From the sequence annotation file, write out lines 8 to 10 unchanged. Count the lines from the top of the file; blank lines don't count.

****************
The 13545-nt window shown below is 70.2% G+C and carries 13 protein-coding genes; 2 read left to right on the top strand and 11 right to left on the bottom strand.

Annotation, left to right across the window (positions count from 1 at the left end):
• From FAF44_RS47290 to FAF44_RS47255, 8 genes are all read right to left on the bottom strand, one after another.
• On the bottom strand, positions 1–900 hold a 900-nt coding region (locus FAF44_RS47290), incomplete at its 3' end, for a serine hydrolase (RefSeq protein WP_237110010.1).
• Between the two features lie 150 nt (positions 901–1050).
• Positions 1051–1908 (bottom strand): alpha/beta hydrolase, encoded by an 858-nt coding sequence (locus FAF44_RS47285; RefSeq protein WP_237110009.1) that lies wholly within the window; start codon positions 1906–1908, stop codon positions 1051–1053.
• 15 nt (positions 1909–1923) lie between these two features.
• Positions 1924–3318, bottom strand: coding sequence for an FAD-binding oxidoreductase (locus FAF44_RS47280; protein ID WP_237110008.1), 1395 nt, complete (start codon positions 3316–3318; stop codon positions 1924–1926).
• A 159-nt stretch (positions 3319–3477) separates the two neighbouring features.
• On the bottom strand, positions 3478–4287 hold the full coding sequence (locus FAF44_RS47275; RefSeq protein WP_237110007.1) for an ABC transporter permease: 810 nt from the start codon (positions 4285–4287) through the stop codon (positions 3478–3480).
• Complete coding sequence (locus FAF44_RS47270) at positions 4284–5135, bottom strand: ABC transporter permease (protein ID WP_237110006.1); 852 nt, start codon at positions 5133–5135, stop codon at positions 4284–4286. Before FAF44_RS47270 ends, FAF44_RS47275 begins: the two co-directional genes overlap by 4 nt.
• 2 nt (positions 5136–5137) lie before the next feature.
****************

• Positions 1924–3318, bottom strand: coding sequence for an FAD-binding oxidoreductase (locus FAF44_RS47280; protein ID WP_237110008.1), 1395 nt, complete (start codon positions 3316–3318; stop codon positions 1924–1926).
• A 159-nt stretch (positions 3319–3477) separates the two neighbouring features.
• On the bottom strand, positions 3478–4287 hold the full coding sequence (locus FAF44_RS47275; RefSeq protein WP_237110007.1) for an ABC transporter permease: 810 nt from the start codon (positions 4285–4287) through the stop codon (positions 3478–3480).